Be a Governor - a Q&A with Chris Bull

Author
Alice Garland
Marketing Executive
7th December 2017

As part of the ‘Be a Governor’ campaign with Bristol Learning City, we asked Professional and Financial Sector Chair for the West of England Local Enterprise Partnership, Chris Bull, about his involvement as an ex-governor, and what value it adds to businesses and schools.

Dr Adam Marshall, Director General of the British Chambers of Commerce, commented earlier this year that Britain is facing a shortage of employability skills and that there needs to be a change in attitude towards work-related education as it should be valued as much as academic learning. He also stated that there needs to be more interaction between businesses and school, with more business chiefs becoming school governors. He said that many teachers, not just school pupils would benefit from work experience in business.

What do you think about Dr Marshall’s comments?

I think he is absolutely right to raise, and keep raising, this challenge. Although I doubt our country is alone, there is a lack of adequate interaction and communication between the world of work and the world of school today. One of the challenges is the lack of time and resource available within the school curriculum and that requires a major change involving government. It also limits the ability of teachers to spend time understanding the changing nature of work in 21st century Britain, still less undertake their own work experience. I am wary about governor-level business participation being seen as a panacea; the accelerating academisation programme and the scale and complexity of today’s secondary schools and FE Colleges demands that business influence is absorbed directly by teaching staff and executive management as well.

"Business needs to ensure it does not lose touch with the generation who will form their future workforce."

You were once a governor. Why did you choose to become one?

I became a primary school governor, then Chair of Governors, when my young children were going through the school. Partly because I was passionate about preserving and supporting education based in the heart of our small, rural community and wanted to find a way of directly helping. Partly because I felt I had some skills that could be useful to a governing body and that, in a state education system, parents had a responsibility to contribute in whatever way they could.

What would you say are the advantages/benefits to businesses being involved with schools?

At a time of significant demographic and social change, business needs to ensure it does not lose touch with the generation who will form their future workforce. More directly, business – as Adam Marshall points out – has been pointing out that many recruits lack the ‘employability skills’ employers expect. Businesses cannot expect schools and colleges to address and resolve this issue themselves. In my experience the education sector’s perception of what these skills are often doesn’t align with what many businesses are talking about. Finally, in a period of early entrepreneurial activity and an emphasis on innovation and technology change, business should want to tap as early as possible into the ocean of ideas and insights talented young people have and not hang back waiting for them to emerge, fully formed, from an extended University course.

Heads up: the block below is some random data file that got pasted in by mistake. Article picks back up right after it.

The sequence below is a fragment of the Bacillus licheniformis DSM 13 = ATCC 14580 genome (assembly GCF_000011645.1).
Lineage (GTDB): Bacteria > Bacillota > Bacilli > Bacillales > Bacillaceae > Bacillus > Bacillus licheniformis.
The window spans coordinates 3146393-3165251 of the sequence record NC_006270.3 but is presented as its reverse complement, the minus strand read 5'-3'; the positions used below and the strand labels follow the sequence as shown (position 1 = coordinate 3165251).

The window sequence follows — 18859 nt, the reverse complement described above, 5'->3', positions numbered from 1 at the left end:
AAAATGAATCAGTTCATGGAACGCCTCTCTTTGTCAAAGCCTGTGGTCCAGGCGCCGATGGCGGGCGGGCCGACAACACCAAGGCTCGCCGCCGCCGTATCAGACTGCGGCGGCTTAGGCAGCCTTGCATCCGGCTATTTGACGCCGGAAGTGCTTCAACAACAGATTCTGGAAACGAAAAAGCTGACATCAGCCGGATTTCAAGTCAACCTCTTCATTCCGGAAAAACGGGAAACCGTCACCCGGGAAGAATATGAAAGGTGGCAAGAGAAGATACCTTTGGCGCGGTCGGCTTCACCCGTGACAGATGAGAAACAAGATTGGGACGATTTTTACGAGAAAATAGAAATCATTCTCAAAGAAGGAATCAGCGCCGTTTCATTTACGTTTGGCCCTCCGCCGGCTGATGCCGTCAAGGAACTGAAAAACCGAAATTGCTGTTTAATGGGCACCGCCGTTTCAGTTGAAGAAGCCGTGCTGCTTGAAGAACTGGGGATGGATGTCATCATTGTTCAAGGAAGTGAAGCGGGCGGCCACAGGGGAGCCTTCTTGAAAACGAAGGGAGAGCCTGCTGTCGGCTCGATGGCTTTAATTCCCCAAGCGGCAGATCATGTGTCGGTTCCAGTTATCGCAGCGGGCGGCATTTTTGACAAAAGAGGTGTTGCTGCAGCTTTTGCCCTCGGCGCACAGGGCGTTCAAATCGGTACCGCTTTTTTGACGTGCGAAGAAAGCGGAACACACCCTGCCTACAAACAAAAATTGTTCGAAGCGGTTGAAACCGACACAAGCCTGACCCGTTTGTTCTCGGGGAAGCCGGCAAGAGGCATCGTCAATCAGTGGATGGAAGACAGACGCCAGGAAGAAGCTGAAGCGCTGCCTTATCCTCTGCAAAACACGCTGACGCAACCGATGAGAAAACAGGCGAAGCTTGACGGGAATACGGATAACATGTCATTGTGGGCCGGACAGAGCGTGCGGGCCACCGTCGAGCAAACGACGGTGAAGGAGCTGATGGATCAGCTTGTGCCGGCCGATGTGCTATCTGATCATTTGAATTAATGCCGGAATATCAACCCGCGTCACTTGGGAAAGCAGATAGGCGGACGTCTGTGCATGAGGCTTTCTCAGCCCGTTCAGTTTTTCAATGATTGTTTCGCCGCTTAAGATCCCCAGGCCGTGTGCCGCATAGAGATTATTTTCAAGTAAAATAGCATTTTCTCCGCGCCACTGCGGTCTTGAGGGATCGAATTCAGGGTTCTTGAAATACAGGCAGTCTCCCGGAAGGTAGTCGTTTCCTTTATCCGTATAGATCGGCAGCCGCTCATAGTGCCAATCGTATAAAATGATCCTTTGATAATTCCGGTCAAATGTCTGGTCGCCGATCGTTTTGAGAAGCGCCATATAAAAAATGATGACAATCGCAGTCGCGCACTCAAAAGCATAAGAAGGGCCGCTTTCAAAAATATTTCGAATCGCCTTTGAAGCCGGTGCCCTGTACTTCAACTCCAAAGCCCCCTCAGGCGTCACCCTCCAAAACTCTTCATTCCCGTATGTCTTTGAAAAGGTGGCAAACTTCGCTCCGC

If businesses would like to become involved as a governor, how much time does it take up and what does it involve?

It varies depending on the role and number of additional projects and committees I’ve been involved in. As Chair over recent years, typically probably 10 hours per month term-time. Most governors’ work is focused around termly meetings of the governing body or committees – reading papers, attending meetings. A broad range of different skills – especially from the worlds of business and of education – really help governing bodies deal with issues and make decisions. Senior roles add more dealing with correspondence, regular liaison with Head Teacher and other staff, and sometimes involvement in difficult issues of exclusion, complaint, budgetary options etc.

"A broad range of different skills – especially from the worlds of business and of education – really help governing bodies deal with issues and make decisions."

Lastly, why would you say early engagement is important for the future of skills? 

Basic employability skills need to be defined and agreed between employers and education. They should be embedded in the curriculum from primary phase onwards, as they take many years to nurture and develop. The tendency to focus all effort on 6th Form is far too late, as these skills – including confidence and ability to deal with colleagues and/or customers – build over time. More focused careers and enterprise information and coaching should be provided, at the latest, in the run-up to choosing GCSE subjects (so from the beginning of Year 9), as early considerations about career pathways and preferences should inform those choices.

About Chris Bull

Chris has consistently been a pioneer in changing professional firm business management for over 20 years. He’s worked in legal, accounting, consulting, financial services, education and outsourced services organisations and founded professional services retained advisory firm Kingsmead Square in 2013. 

He regularly enjoys appearing as Keynote Speaker, Conference Chair and panellist at conferences in Europe and the US, as well as presenting in-house to leadership teams in client organisations.

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